Despite her tender years, she leads them on great journeys and epic battles with other tribes. Her name is Sine Kepu.
She lived over a thousand years ago but her clan still survives today on the island of Misima, as does her legend.
In the play, Sine Kepu is portrayed by Hananiah Dickson, a 17-year old PNG national whose tiny frame belies the dynamic, powerful presence she brings to the stage.
Ms Dickson enjoys playing the lead role in the play, a tale of the Meisoga people in Milne Bay written by 16-year old student Andrew Kuliniasi.
“Meisoga explores the life and culture at that time and age and what people had to do to survive,” says Ms Dickson of the play that examines cannibalism, intra-familial marriage, inter-tribal bloodshed and centuries old customs and traditions.
Despite her diminutive size, Hananiah’s not intimidated by having to show the ferocity and courage the real Sine Kepu wielded in ensuring her clan’s survival.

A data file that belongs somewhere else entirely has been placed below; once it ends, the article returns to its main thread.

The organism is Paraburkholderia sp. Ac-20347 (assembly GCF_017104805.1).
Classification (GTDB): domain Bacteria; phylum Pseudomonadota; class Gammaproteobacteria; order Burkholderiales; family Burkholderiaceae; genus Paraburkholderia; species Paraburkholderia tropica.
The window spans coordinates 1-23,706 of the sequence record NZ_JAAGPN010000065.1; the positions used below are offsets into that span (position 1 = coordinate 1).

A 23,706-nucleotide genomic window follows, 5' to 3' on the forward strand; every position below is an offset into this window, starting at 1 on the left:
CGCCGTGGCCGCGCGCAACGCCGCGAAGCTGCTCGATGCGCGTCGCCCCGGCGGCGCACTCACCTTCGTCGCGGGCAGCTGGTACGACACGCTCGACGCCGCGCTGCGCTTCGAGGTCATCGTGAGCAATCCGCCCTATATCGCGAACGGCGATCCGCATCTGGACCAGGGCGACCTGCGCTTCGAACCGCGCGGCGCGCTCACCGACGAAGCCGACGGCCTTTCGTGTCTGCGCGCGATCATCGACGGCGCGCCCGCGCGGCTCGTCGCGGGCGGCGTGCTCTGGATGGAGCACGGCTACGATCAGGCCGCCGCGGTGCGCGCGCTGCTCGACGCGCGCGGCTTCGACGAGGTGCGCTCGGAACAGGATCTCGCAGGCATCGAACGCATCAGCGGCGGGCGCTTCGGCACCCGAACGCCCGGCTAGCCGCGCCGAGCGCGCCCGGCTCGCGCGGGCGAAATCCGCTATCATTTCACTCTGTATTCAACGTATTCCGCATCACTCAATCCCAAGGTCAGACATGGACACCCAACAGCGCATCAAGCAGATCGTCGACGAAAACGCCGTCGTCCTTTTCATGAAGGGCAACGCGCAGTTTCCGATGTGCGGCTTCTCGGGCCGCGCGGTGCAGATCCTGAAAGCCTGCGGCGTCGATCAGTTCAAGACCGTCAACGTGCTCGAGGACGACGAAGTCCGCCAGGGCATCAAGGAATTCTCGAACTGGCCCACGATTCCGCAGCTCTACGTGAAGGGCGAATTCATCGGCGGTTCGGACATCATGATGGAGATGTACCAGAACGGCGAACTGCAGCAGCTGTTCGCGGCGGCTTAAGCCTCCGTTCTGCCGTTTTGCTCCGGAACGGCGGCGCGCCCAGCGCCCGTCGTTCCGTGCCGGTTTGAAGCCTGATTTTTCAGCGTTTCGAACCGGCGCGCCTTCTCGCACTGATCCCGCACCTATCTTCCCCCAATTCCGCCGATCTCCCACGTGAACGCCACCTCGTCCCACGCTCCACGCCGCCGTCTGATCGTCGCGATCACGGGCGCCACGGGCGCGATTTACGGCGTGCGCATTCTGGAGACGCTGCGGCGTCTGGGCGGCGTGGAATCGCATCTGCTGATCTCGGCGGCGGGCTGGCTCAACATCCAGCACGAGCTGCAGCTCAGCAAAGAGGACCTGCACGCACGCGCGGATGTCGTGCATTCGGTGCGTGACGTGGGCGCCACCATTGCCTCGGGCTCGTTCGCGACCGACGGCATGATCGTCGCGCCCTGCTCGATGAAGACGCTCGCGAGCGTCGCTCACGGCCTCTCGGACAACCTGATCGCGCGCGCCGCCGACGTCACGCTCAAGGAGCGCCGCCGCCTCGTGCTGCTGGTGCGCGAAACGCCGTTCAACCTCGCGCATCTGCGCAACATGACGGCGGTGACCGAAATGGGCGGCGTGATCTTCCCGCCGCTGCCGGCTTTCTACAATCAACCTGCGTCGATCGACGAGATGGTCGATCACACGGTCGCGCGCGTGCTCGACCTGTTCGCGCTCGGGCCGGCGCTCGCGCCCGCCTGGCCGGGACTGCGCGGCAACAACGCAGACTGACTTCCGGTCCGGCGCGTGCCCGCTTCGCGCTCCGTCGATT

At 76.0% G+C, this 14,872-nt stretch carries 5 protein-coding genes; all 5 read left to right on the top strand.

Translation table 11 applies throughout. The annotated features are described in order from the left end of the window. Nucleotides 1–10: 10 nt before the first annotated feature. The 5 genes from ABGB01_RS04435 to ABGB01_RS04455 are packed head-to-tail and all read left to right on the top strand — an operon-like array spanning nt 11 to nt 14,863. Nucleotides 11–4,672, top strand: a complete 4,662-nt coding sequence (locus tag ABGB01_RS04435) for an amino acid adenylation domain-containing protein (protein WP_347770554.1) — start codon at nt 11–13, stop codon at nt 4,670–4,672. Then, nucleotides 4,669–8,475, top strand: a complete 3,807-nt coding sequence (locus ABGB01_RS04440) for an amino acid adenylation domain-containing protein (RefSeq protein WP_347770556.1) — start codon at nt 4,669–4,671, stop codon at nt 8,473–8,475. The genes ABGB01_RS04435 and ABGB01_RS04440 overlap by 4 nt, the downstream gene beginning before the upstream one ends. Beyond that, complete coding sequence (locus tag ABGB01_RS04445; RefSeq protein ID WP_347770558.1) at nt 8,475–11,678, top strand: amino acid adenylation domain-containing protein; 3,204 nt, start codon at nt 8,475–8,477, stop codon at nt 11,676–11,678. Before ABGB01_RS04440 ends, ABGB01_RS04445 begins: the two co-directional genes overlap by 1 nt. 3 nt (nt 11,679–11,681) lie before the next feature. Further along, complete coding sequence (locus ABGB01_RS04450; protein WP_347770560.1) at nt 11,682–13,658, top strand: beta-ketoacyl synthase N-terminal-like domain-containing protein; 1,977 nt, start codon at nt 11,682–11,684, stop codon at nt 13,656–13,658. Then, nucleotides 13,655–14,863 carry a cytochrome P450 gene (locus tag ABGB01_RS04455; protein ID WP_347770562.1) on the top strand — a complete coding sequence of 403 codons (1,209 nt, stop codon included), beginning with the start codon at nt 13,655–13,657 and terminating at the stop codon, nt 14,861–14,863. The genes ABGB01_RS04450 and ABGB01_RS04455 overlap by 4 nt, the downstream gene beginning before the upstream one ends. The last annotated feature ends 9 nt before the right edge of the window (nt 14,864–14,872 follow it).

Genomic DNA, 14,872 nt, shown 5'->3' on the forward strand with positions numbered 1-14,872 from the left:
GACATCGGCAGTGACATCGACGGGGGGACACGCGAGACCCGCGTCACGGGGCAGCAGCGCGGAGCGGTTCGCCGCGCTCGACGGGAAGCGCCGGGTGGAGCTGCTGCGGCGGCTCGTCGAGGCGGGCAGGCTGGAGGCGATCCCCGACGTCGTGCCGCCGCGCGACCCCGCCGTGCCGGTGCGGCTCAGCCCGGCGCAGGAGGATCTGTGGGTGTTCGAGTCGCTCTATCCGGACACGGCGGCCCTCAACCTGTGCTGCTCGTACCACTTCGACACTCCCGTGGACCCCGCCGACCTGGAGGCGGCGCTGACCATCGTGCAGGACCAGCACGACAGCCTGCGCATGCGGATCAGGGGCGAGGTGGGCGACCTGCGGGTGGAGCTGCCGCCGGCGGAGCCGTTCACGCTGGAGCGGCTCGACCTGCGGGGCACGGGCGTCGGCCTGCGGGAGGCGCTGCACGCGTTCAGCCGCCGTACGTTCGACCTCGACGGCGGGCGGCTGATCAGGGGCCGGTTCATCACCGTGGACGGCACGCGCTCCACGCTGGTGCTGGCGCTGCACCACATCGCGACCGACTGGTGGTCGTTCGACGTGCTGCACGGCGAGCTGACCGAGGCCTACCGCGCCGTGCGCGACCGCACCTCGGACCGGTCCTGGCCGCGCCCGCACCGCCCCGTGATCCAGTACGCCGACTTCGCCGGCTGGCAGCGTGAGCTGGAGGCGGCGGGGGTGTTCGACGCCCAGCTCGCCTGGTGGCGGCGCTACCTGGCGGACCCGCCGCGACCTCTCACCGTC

“Sine Kepu is shy and withdrawn to begin with. Once her sister dies she has to find the strength in herself to carry on her sister’s role of being the clan’s matriarch and making huge decisions for her people.
“But from a shy, timid girl she becomes a powerful matriarch. I enjoy playing the role because personally I can relate to her,” says Hananiah.
Hananiah says Sine Kepu provides a lesson for modern Papua New Guinea, especially regarding the role gender plays in the community.
“PNG needs more women like Sine Kepu,” says Hananiah defiantly.
The play, also directed by Andrew Kuliniasi, features traditional music and dance, a hair-raising encounter with a sorcerer, and spear fights between warring tribes. It will run at 7.30pm March 23, 24 and 25, and at 1pm on March 26 at the Moresby Arts Theatre in Magaini Crescent. Tickets are available at the Waterfront Supermarket, Boroko Foodworld and Moresby Arts Theatre.
Picture: Hanahniah Dickson plays the lead role of Sine Kepu in Meisoga.